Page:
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Systems Failure Litigation: Lessons Learned

December 7, 2007 0 Comments

[Adapted from Patterns in IT Litigation: Systems Failure (1976-2000)]

Having reviewed these cases and the patterns they exhibit, some practical suggestions come to mind.

Lesson 1: Get expert legal and IT guidance before signing anything.

Most of the legal pitfalls in IT business deals are well documented. Too often though, clients, vendors, and manufacturers sign contracts and agreements without having them reviewed by lawyers who understand IT-specific pitfalls. This may seem obvious, yet case after case in the survey focuses on the terms of signed agreements and the efforts by parties on one or both sides to find promises and protections that the courts find were never put in writing.

It’s also a good idea to run the agreement past technical people in relevant IT departments. For vendors and manufacturers, such people are likely to point out “overly enthusiastic” promises that the vendor might have difficulty keeping. For clients, such people can help spot flaws in technical commitments that relate to what is to be delivered and when.

Lesson 2: Specify critical terms and articulate protections before agreeing to a sale of goods or services.

In many of the cases we surveyed, one side or the other ended up losing because the parties failed to define important technical terms with sufficient specificity. When reaching agreement on what will be delivered and when, parties should endeavor to define clearly and in detail key terms. These include the various types of quality assurance (QA) that will be performed, the IT requirements that will need to be met for the client accepting the system, and the process for having the vendor/manufacturer deal with defects that show up after acceptance.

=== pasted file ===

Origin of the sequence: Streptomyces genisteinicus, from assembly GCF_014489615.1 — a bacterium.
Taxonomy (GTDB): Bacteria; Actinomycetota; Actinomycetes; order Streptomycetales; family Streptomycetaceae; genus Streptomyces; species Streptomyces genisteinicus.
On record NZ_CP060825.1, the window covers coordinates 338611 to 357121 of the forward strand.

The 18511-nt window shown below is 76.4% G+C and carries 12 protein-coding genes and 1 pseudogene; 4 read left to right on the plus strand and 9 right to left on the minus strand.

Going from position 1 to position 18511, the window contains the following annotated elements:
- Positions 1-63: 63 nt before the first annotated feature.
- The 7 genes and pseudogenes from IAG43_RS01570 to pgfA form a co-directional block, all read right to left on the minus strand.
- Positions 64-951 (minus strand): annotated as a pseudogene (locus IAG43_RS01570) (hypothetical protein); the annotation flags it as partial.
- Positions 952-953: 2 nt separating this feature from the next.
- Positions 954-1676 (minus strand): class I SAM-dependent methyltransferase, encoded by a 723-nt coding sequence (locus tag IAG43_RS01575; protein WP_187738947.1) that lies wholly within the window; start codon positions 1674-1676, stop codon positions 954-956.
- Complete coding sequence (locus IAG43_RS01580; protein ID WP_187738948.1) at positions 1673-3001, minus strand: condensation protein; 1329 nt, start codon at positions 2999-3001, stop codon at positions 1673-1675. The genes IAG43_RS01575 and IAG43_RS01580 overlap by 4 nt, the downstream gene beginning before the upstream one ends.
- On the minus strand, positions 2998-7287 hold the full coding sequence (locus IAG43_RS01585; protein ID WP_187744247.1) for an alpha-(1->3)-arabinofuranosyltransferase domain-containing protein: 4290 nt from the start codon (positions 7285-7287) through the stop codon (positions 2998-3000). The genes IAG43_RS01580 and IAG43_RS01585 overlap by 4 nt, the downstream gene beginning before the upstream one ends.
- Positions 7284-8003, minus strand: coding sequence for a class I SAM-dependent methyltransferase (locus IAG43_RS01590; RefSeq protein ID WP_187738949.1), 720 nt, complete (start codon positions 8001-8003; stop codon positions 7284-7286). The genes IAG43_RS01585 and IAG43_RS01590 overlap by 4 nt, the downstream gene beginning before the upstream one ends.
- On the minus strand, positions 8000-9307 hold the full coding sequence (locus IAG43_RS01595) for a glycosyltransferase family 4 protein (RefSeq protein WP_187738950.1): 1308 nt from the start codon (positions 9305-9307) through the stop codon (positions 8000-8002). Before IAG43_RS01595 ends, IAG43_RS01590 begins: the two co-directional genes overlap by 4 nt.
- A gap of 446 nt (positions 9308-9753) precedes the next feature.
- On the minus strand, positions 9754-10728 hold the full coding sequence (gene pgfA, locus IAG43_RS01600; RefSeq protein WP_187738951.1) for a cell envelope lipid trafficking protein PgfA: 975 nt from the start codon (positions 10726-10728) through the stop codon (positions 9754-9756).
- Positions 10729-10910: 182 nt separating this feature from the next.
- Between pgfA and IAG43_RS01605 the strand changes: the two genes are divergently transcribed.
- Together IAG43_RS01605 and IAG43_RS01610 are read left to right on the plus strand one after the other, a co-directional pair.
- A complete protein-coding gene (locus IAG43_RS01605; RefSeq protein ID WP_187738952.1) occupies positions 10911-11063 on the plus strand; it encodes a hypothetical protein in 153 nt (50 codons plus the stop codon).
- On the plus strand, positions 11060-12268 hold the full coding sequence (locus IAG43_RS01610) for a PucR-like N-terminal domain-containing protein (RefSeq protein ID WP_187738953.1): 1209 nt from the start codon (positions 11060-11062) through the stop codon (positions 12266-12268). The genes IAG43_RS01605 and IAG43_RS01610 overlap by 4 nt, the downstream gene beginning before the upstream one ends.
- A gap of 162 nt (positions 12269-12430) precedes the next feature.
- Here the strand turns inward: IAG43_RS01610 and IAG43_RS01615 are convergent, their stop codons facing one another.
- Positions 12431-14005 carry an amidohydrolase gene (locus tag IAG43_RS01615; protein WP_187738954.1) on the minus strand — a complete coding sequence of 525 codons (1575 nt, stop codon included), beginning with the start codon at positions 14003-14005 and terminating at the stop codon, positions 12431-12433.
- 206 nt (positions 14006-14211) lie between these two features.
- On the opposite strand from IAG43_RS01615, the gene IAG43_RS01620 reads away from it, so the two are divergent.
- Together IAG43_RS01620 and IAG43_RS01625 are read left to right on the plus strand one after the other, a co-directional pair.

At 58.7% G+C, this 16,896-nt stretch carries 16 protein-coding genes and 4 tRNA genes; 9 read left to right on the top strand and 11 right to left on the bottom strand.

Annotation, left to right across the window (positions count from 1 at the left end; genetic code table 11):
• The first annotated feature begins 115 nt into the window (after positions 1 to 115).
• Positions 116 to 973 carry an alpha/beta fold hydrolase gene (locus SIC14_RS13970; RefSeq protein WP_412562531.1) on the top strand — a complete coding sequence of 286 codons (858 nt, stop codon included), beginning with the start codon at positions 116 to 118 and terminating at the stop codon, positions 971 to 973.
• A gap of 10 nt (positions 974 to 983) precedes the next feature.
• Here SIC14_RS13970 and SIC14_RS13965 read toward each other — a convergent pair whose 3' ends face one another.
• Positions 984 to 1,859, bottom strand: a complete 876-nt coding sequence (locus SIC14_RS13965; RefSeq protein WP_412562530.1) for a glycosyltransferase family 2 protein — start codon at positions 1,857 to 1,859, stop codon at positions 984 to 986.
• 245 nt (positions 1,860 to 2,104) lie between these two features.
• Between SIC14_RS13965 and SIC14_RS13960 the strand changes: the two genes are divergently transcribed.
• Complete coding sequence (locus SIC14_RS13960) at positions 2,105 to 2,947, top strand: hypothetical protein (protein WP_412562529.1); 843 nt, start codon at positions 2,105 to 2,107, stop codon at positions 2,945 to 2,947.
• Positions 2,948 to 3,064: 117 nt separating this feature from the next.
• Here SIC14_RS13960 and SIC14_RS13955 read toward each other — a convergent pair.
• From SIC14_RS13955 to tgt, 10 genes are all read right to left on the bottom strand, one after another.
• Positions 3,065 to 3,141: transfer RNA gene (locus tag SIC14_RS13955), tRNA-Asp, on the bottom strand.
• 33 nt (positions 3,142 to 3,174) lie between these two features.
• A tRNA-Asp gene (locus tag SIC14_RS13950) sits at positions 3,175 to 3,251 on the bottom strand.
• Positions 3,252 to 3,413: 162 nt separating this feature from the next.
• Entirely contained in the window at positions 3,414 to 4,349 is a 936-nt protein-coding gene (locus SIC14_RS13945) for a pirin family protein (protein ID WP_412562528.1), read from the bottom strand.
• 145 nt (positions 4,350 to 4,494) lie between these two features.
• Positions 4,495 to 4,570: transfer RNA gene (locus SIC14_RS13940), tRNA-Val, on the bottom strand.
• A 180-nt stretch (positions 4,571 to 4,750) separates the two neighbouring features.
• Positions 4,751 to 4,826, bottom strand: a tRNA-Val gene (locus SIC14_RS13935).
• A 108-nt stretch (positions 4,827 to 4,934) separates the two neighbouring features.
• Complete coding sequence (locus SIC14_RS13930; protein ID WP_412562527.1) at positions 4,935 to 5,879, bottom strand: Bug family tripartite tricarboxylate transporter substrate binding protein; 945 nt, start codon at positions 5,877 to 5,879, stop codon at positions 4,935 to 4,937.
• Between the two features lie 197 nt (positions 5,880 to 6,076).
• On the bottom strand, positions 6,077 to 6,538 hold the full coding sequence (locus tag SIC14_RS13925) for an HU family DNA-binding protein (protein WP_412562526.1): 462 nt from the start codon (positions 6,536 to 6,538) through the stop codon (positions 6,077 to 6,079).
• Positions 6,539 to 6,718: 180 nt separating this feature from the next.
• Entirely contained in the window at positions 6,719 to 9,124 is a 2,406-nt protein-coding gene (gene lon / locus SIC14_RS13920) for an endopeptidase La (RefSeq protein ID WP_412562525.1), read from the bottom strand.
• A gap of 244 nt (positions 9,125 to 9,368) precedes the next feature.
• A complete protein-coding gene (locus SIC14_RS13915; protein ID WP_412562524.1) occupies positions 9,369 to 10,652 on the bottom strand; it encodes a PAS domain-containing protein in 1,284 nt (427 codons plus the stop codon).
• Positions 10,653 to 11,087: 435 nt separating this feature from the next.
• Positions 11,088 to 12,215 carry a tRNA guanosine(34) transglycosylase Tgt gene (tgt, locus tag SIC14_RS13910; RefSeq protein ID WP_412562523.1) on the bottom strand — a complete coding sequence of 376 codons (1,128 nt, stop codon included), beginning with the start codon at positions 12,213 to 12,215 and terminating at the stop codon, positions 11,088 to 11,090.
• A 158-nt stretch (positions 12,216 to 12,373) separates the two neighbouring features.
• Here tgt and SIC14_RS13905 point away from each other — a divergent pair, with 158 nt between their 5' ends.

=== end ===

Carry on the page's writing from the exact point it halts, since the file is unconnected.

IT quality assurance aspects and activities that you could define and agree upon might include: expertise; guidelines and standards; metrics (measurements of progress); quality reviews; the various forms of testing; defect management; configuration management; and product release cycles, including technical support, maintenance, and upgrades.

Likewise, a good starting point for defining acceptance criteria is the list of quality attributes given earlier: reliability, performance, functionality, compatibility, lifespan, deployment, support, and cost. If both sides have a clear, written understanding in advance of what the system will and won’t do in each of those areas, the project has a higher chance of success.

Lesson 3: Act quickly when problems arise.

The foundation of both the “Faulty Towers” and “Never-ending Story” patterns is the client’s willingness to let the situation drag out for months or even years in spite of apparent repeated failures on the part of the vendor/manufacture to deliver or perform.